Established by the Ottawa Declaration in 1996, the Arctic Council is the preeminent intergovernmental forum for addressing issues related to the Arctic Region. The members of the Arctic Council include the eight Arctic States (Canada, Denmark, Finland, Iceland, Norway, Sweden, the Russian Federation, and the United States). The Arctic Council is not a treaty-based international organization but rather an international forum that operates on the basis of consensus, echoing the peaceful and cooperative nature of the Arctic Region. The Council focuses its work on matters related to sustainable development, the environmental protection; its mandate explicitly excludes military security. Traditionally, the Council is chaired by the foreign minister of the country holding the chairmanship. Its day-to-day work is carried out by the eight and six PP representatives, with input from working groups, expert groups, and task forces. To learn more about the Arctic Council, please visit their website at: .
The United States held the rotating chairmanship of the Arctic Council from 1998-2000 and 2015-2017. More information on the 2015-2017 U.S. Chairmanship and 10th Ministerial Meeting can be found here.
Arctic Science Agreement (2017)
In May 2017, the eight Arctic States signed the Agreement on Enhancing International Arctic Scientific Cooperation during the 10th Arctic Council Ministerial in Fairbanks, Alaska. This is the third legally binding agreement negotiated under the auspices of the Arctic Council. The agreement facilitates access by scientists of the eight Arctic States to Arctic areas that each State has identified, including entry and exit of persons, equipment, and materials; access to research infrastructure and facilities; and access to research areas. The agreement also calls for the parties to promote education and training of scientists working on Arctic matters.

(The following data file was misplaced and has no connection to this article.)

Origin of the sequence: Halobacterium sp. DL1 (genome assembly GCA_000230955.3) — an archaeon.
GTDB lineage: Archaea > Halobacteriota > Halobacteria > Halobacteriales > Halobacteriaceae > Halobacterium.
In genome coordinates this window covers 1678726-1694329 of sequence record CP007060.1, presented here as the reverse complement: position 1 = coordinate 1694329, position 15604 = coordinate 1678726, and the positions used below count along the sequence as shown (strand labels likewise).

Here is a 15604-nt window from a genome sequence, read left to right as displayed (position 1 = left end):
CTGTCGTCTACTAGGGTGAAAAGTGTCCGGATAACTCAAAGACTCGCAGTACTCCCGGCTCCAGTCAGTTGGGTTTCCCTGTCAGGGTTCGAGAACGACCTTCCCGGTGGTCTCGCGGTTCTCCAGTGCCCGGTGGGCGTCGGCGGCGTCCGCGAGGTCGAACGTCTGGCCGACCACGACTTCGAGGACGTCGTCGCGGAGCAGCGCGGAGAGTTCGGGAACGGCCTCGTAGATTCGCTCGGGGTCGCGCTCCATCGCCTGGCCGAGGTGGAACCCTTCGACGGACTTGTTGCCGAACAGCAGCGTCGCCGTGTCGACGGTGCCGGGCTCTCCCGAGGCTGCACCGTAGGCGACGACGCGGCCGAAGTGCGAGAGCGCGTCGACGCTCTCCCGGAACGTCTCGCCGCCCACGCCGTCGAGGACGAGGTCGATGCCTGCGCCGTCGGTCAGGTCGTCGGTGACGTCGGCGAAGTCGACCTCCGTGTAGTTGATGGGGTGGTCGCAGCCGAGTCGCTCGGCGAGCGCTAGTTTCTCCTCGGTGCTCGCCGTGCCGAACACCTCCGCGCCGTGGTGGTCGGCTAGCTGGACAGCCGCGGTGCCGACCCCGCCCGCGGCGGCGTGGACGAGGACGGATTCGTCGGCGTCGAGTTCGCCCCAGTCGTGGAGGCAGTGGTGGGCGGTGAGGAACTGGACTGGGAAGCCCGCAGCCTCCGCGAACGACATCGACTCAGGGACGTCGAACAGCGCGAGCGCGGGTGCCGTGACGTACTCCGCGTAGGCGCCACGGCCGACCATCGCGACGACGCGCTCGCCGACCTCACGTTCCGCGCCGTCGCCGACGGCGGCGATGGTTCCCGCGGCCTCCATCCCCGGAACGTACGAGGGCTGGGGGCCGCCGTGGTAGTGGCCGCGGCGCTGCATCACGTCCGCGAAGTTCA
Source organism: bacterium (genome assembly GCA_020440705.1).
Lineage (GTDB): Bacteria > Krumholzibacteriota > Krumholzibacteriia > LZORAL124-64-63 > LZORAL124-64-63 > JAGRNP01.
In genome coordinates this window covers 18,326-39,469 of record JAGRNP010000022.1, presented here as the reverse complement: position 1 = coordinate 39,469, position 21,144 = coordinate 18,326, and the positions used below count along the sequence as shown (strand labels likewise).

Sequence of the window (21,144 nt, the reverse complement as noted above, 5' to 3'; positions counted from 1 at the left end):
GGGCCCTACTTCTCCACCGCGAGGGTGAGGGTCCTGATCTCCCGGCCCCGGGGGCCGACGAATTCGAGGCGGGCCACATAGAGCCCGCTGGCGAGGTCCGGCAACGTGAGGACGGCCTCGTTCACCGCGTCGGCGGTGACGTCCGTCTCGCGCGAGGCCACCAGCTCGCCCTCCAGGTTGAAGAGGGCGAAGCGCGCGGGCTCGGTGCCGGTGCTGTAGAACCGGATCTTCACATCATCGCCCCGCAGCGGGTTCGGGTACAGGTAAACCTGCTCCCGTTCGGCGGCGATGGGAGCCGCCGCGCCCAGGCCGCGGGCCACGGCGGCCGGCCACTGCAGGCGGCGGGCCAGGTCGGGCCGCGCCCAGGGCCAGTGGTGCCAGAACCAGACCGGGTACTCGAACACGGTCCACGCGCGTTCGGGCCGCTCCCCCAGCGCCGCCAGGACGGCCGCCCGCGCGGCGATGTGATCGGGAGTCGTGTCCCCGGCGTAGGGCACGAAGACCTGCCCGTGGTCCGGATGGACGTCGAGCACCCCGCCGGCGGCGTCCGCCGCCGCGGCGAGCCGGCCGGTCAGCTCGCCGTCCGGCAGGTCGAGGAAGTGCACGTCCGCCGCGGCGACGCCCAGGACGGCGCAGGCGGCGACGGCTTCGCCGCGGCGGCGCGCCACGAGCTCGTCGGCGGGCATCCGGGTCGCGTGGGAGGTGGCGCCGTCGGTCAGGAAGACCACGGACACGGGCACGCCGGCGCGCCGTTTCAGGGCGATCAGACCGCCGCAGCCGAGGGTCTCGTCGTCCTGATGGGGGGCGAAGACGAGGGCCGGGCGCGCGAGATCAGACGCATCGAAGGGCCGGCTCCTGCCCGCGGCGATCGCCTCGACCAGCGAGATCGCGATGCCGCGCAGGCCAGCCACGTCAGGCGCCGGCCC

The geographic area, as defined by the , covered by this agreement in the United States includes territory north of the Arctic Circle and north and west of the boundary formed by the Porcupine, Yukon, and Kuskokwim Rivers; the Aleutian chain; and adjacent marine areas in the Arctic Ocean and the Beaufort, Bering, and Chukchi Seas.
The point of contact for this agreement for the United States is the , which can be reached at (703) 525-0113 or firstname.lastname@example.org.
Arctic Marine Oil Pollution Preparedness and Response Agreement (2013)
In May 2013, the eight Arctic States signed the during the 9th Arctic Council Ministerial in Kiruna, Sweden. This is the second legally binding agreement negotiated under the auspices of the Arctic Council. The agreement strengthens cooperation, coordination, and mutual assistance among Arctic nations on oil pollution preparedness and response in the region to protect the marine environment. The agreement is helping to forge strong partnerships in advance of an oil spill so that Arctic countries can quickly and cooperatively respond before it endangers lives and threatens fragile ecosystems.
Arctic Search and Rescue (SAR) Agreement (2011)
In May 2011, the eight Arctic States signed the during the 8th Arctic Council Ministerial in Nuuk, Greenland (Denmark). This is the first legally binding agreement negotiated under the auspices of the Arctic Council. It coordinates life-saving international maritime and aeronautical SAR coverage and response among the Arctic States across an area of about 13 million square miles in the Arctic. The SAR Agreement will improve search and rescue response in the Arctic by committing all Parties to coordinate appropriate assistance to those in distress and to cooperate with each other in undertaking SAR operations. For each Party, the Agreement defines an area of the Arctic in which it will have lead responsibility in organizing responses to SAR incidents, both large and small. Parties to the Agreement commit to provide SAR assistance regardless of the nationality or status of persons who may need it.